>I think we should note that simple descriptive clauses (of the form subject,
>verb "to be", adjective or participle) are clear and comprehensible.
>I think more complex passive constructions (for example sentences which
>include an agent) are generally better as active voice.
>I also think we need to do a lot of work on this, and create per-language
>techniques for the plain language checkpoint since they are not all
>transferable across languages.
>I am interested in the problem of identifying parts of a sentence to assist
>with automatic simplification or rendering in an augmented form. I don't
>to pretend that we can wait for an artificial intelligence algorithm to
>process language. As William Loughborough says it is probably six months
>away, just like it was when Marvin Minsky worked on the problem in the
>1950's. But when the language is simple enough there are existing tools we
>can work with. For those who have Microsoft's "Word" there is a grammar
>checker that can do some useful things, and there are a number of online
>translation engines such as altavista's babelfish, or google's service for
>translating pages it found.
>Lisa Seeman has shown a demo that uses RDF to work at the level of
>- we could extend this to understand (very simple) grammatical
>In particular, active voice "subject, verb, object" is a common pattern, as
>is "subject, verb to be, description". Passive voice is not so easy.
>I have seen several misunderstandings of what is passive voice, so I thought
>I would try to explain the two. (Richard Ishida already did, but his mailer
>put so much junk into the message I could not read it properly).
>Passive voice is a verb where the action is done to the subject of the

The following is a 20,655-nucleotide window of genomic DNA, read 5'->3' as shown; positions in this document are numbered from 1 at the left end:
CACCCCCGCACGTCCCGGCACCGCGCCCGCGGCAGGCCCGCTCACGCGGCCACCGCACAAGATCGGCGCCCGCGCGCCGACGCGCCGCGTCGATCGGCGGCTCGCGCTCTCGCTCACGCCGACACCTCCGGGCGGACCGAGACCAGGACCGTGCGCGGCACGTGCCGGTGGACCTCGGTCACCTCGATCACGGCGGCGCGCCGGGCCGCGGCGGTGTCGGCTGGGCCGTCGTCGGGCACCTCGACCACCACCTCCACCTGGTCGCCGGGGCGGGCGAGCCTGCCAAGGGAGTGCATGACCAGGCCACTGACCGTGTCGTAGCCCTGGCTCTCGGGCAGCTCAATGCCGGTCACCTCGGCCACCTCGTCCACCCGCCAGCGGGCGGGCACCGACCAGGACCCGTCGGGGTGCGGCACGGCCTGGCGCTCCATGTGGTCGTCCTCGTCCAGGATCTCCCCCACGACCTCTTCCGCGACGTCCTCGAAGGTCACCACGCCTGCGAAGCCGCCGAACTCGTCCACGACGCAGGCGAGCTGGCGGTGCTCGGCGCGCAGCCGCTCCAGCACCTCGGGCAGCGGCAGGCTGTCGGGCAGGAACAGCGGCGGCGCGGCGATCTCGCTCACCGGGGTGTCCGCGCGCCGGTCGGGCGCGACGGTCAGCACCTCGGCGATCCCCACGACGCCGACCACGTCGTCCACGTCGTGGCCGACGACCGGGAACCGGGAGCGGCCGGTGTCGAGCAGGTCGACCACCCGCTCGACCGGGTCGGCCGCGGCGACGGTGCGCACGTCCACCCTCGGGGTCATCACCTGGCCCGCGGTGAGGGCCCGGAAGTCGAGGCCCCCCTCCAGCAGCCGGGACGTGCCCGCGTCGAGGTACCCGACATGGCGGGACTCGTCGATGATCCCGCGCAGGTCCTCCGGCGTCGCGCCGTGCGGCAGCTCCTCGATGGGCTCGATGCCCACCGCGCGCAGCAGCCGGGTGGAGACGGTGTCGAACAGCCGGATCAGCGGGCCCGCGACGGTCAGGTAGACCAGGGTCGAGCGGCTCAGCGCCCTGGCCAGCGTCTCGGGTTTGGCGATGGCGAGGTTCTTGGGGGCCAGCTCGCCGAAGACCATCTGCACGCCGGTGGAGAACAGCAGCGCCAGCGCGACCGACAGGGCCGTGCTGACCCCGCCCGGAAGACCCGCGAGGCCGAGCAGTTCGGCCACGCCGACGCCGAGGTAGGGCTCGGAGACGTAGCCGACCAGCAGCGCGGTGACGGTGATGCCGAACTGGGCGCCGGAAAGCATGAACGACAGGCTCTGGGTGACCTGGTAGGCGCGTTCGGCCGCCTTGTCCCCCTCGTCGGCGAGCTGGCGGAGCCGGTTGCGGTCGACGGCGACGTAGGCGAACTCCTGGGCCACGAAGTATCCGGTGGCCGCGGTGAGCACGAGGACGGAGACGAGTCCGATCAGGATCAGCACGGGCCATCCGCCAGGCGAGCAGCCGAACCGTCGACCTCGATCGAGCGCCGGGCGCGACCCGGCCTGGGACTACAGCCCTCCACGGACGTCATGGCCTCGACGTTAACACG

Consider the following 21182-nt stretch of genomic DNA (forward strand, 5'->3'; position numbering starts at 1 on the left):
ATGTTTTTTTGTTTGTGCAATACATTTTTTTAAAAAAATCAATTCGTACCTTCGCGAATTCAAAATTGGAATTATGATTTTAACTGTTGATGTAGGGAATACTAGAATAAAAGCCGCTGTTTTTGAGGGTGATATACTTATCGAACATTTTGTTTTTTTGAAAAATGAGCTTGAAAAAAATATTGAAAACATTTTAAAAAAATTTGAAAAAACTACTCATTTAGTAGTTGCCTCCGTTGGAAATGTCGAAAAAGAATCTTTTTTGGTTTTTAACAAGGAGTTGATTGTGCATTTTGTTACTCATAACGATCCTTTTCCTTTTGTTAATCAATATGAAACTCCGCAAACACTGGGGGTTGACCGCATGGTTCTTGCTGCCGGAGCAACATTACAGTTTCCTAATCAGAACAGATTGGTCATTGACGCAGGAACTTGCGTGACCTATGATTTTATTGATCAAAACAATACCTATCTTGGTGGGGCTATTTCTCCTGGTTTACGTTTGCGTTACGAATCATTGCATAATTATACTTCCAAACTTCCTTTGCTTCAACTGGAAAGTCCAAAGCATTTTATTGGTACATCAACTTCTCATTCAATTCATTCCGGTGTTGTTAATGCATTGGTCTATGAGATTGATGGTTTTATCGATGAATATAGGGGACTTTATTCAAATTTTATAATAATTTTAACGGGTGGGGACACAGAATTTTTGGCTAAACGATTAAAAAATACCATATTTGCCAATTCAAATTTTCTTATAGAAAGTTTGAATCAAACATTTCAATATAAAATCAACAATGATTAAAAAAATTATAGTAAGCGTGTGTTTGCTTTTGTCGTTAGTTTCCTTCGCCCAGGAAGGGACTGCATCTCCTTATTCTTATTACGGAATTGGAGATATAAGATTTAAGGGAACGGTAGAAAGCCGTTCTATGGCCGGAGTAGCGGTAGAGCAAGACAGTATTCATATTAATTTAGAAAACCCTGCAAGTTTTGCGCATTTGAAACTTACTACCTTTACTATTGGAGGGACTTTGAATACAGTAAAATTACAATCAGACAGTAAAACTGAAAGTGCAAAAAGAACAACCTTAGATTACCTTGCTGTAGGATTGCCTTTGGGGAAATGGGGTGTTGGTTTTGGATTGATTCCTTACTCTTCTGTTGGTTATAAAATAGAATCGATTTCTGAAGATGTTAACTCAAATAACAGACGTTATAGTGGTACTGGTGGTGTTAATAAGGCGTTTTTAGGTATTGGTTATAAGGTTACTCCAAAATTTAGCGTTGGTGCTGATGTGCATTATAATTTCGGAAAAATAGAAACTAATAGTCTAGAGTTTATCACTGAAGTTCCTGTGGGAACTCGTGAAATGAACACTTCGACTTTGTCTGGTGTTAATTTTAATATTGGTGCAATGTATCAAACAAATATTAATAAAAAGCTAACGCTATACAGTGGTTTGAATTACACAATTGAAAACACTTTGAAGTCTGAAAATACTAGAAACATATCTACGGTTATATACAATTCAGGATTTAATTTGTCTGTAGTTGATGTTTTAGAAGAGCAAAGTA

>clause, often by something. (The verb "done"  there is the first verb in the
>passive voice in this email). The pattern is that there is a subject, a
>perhaps an agent (the thing that "does" the verb to the subject, and
>other stuff too.
>Something that seems to confuse people is the pattern of the subject, the
>verb to be (is, are, will be, was, etc) and an adjective or participle - a
>description of the subject.
>For example, "I am confused" is technically in the passive voice. However it
>is a description of me like "I am tall" which is definitely not in the
>passive voice. The confusion comes about because english uses a similar
>pattern to make passive voice.
>I suggest that we do not discourage this simple form, whether it is a
>construction or a simple description.
>"I am confused by the passive voice" is the third time I have used the
>passive voice in this email. It has the pattern subject - "me", a
>verb - "confuse", and an agent - "the passive voice" - the thing which did
>the confusing.
>For most verbs in english (and many modern european languages) the passive
>voice is made by combining the past participle (often "something-ed") with
>the verb to be. (That was the fourth example: subject is the passive voice,
>verb is to make, agent is the whole description of how to make it). For